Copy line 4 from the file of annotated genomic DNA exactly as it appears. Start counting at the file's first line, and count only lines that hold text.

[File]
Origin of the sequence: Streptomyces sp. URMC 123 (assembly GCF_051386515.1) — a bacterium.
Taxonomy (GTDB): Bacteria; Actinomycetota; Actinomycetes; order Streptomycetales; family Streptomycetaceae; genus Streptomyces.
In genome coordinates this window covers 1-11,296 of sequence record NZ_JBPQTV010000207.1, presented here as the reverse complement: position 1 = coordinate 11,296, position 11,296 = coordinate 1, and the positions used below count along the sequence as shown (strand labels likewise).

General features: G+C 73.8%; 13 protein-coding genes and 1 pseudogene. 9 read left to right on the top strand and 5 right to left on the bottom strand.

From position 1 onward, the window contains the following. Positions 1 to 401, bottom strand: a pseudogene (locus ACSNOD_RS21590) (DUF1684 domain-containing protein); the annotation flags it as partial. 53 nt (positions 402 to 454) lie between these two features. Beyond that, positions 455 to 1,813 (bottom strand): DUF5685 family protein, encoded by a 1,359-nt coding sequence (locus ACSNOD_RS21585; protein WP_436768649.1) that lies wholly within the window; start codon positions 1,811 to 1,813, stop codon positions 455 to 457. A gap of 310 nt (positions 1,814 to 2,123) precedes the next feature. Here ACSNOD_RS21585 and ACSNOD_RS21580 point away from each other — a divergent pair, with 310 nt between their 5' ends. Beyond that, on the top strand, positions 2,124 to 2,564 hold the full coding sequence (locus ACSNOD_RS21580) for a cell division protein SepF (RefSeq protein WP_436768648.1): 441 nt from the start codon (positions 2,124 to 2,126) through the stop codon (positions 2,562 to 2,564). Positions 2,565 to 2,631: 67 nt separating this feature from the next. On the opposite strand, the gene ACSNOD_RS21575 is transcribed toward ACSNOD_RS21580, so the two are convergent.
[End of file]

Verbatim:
General features: G+C 73.8%; 13 protein-coding genes and 1 pseudogene. 9 read left to right on the top strand and 5 right to left on the bottom strand.